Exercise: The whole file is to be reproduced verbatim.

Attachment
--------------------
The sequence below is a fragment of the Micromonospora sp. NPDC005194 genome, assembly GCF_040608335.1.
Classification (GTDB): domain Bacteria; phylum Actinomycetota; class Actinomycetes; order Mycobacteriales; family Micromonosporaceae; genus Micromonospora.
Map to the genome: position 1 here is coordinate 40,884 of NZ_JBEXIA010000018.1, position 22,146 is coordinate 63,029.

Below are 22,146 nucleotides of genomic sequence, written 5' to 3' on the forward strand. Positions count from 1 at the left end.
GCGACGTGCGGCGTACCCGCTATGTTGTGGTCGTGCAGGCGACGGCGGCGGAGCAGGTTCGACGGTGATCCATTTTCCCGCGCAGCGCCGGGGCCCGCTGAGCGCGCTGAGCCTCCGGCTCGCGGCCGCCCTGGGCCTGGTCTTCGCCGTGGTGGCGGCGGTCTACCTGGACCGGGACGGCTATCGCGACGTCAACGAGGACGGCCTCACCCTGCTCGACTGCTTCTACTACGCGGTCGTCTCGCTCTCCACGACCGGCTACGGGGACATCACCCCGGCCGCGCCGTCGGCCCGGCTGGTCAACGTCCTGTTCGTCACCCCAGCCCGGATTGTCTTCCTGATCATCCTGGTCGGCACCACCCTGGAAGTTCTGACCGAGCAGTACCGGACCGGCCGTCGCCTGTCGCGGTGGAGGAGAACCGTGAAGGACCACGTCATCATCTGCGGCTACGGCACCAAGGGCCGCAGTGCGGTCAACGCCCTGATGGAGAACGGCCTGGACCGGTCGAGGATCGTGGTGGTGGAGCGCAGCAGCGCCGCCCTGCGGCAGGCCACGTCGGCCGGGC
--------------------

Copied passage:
The sequence below is a fragment of the Micromonospora sp. NPDC005194 genome, assembly GCF_040608335.1.
Classification (GTDB): domain Bacteria; phylum Actinomycetota; class Actinomycetes; order Mycobacteriales; family Micromonosporaceae; genus Micromonospora.
Map to the genome: position 1 here is coordinate 40,884 of NZ_JBEXIA010000018.1, position 22,146 is coordinate 63,029.

Below are 22,146 nucleotides of genomic sequence, written 5' to 3' on the forward strand. Positions count from 1 at the left end.
GCGACGTGCGGCGTACCCGCTATGTTGTGGTCGTGCAGGCGACGGCGGCGGAGCAGGTTCGACGGTGATCCATTTTCCCGCGCAGCGCCGGGGCCCGCTGAGCGCGCTGAGCCTCCGGCTCGCGGCCGCCCTGGGCCTGGTCTTCGCCGTGGTGGCGGCGGTCTACCTGGACCGGGACGGCTATCGCGACGTCAACGAGGACGGCCTCACCCTGCTCGACTGCTTCTACTACGCGGTCGTCTCGCTCTCCACGACCGGCTACGGGGACATCACCCCGGCCGCGCCGTCGGCCCGGCTGGTCAACGTCCTGTTCGTCACCCCAGCCCGGATTGTCTTCCTGATCATCCTGGTCGGCACCACCCTGGAAGTTCTGACCGAGCAGTACCGGACCGGCCGTCGCCTGTCGCGGTGGAGGAGAACCGTGAAGGACCACGTCATCATCTGCGGCTACGGCACCAAGGGCCGCAGTGCGGTCAACGCCCTGATGGAGAACGGCCTGGACCGGTCGAGGATCGTGGTGGTGGAGCGCAGCAGCGCCGCCCTGCGGCAGGCCACGTCGGCCGGGC